So often, we are trained as generalists. This is a huge benefit to agencies, hospitals, and non-profits that you might find yourself working at. Unfortunately, a generalist is not a good fit in private practice these days. When I work with wellness professionals starting their businesses they cling to their list of specialties as though its a life preserver. I get it. I know. I've been there. But here's why that list is sinking you...
1) People can't really "do it all."
When I printed my first business cards, I was a specialist in post-partum care, grief, play therapy, psychological assessment, trauma, and on and on. Was I trained in these as I entered private practice? Yes. Totally. Was I an expert? No. Did I really "specialize" in these areas? Eh... as much as anyone can specialize in ten things I guess...
The truth was I thought a wide net would catch more fish.
I was wrong. Partly because the truth is, you can't be great at everything. Trying to claim you are is a see-through attempt to get more clients.
I'll always remember reading day after day on a local Austin therapist listserv the same individual claiming to "specialize" in one area after another. Monday is was children who were abused. Tuesday it was grief. Wednesday it was adult attachment work. Later Wednesday it was couples work. A couple of us had noticed this trend. The same guy, responding to varying "Referral Request" posts by saying, "I'm a specialist in XYZ."
Now, I happen to have met this individual and had a couple interactions with him. I knew that he was actually a skilled therapist when it came to adolescent work. The problem was that in an attempt to get more clients, he looked... well... desperate...and called into question if he was really as good as he said he was.
2) Decision overload
We are a culture in decision overload.
What blog to read? What podcast to listen to? Facebook or Instagram? Email back a client or text them or call? Purple or Pink icing? (Okay, that last one was my daughter's.)
The easier you make it for people to know what you do the easier it will be for them to refer to you. When you establish yourself as the name in town for working with kids who are making their first abuse outcry, you will be THE person getting those calls.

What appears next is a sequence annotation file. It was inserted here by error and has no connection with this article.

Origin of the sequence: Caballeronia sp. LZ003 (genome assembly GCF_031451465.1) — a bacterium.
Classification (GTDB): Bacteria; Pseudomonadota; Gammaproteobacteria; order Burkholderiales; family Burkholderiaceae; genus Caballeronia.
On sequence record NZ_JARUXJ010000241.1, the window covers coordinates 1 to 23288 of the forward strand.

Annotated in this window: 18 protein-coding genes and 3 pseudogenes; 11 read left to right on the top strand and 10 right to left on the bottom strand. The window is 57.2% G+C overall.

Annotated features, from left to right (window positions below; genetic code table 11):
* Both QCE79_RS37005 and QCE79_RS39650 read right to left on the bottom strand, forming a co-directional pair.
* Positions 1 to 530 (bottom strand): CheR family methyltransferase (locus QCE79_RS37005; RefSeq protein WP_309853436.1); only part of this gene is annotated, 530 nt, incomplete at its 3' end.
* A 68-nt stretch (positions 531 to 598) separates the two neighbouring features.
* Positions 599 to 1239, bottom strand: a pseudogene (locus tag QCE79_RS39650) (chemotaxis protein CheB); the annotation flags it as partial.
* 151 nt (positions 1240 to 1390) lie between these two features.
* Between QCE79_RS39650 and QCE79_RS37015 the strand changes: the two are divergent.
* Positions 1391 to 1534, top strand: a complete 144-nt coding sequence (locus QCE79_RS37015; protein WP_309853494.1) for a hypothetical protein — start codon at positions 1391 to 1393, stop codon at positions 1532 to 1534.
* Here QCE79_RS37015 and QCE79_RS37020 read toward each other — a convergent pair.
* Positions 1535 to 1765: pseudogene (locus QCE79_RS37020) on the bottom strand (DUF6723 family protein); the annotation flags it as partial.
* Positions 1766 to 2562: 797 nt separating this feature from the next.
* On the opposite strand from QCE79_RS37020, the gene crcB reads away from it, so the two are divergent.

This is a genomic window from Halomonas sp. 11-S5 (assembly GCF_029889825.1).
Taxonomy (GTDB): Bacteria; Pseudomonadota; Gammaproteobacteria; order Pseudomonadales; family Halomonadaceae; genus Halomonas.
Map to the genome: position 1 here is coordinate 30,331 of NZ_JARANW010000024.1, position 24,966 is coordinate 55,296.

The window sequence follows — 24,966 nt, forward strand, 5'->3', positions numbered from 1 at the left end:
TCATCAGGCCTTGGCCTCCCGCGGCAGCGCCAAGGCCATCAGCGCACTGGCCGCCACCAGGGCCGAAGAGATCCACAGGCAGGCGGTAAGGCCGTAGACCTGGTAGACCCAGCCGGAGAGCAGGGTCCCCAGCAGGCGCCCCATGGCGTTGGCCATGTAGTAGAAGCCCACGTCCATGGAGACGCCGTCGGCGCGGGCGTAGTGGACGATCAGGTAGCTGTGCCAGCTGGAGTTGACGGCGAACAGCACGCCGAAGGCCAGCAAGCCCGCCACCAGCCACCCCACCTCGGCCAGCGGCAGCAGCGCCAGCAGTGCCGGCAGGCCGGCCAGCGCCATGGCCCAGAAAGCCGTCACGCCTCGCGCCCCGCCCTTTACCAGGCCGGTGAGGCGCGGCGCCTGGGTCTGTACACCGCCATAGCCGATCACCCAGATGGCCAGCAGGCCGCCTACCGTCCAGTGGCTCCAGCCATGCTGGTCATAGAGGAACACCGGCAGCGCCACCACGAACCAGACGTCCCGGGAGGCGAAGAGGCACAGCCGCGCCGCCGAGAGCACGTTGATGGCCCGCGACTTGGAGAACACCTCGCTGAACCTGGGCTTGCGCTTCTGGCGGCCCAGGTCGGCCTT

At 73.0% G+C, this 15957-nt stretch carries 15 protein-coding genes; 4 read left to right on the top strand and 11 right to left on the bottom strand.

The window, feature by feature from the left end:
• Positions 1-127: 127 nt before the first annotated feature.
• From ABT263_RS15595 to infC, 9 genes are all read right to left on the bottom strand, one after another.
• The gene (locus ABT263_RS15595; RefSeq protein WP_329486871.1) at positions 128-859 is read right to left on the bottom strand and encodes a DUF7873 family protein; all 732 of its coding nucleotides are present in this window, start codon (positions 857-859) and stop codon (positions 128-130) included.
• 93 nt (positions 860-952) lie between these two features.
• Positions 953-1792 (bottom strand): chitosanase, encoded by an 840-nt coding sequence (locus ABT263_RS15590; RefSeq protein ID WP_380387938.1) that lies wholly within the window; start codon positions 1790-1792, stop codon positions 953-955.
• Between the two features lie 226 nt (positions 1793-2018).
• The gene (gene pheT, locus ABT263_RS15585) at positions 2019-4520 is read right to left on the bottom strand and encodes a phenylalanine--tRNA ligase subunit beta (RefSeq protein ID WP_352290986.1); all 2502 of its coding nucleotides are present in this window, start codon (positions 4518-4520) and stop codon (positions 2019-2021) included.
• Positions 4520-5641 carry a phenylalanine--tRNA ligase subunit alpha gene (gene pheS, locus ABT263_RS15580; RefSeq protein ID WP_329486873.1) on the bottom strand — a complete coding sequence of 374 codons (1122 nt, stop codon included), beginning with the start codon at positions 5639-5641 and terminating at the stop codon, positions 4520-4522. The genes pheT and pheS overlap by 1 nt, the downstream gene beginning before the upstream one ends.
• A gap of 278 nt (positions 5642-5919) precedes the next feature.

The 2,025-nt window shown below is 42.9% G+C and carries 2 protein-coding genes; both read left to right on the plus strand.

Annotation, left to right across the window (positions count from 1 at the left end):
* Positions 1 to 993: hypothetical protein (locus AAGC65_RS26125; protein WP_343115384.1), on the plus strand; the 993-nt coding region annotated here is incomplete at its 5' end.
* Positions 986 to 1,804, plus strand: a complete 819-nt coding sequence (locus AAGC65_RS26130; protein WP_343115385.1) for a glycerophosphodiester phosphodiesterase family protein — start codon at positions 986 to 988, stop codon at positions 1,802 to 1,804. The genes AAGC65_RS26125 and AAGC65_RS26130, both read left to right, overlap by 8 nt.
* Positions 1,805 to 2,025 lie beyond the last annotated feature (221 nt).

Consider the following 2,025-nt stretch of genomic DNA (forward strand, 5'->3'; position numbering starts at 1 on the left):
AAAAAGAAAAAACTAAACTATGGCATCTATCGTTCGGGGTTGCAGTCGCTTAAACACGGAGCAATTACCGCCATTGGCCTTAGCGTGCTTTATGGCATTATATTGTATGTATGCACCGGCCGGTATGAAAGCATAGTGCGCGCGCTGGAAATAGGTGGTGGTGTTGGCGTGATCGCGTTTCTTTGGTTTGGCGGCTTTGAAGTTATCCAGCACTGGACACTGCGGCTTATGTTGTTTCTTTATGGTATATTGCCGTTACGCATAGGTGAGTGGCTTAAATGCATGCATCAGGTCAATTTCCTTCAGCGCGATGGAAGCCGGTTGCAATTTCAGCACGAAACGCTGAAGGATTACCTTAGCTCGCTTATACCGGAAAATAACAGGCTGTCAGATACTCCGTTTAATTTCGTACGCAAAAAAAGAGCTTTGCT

Don't believe me?
I refer out between five and ten calls a week. I want to send callers to someone who will be a good fit -- it benefits me and it definitely helps my fellow professionals. To do that, I have to be able to remember what you do and why you are a good fit. That would be easy if we lived in a small town with a couple wellness professionals... but in Austin, where I know hundreds of wellness professionals, I have to be able to make that decision quickly and easily to get you the caller.
When I know what you do, it makes it easier for me to refer to you.
3) Marketing to a random sampling of people is really hard.
You would have to have a pretty large freaking net if your job is to be a generalist. With Austin at a current population just under 950,000, you'd have to somehow appeal to ALL OF THEM in order to effectively market as a generalist if you live here.
You are an awesome person, but you are not an awesome person for everyone.
The more honest we are about who we fit with, who we work well with, and who we want to work with, the better we can target the people we really want to target.
Would you rather market to a group of 20,000 and get one or two clients, or a group of 100 and get 10 of them?
By being specific, you facilitate your dream client finding you. It's a gift for them because it enables them to get the help they need.
Let me say that again... It's a gift for THEM because it enables them to get the help they need.
If you are closer to being sold on this whole niche idea, you might still be wondering how it is you create a niche...
It's something we spend a lot of time on in my Mastermind Group for Private Practice. If you're curious about how to narrow yourself down from a generalist, now is the time to take the next steps. Check out my Mastermind Group by clicking below.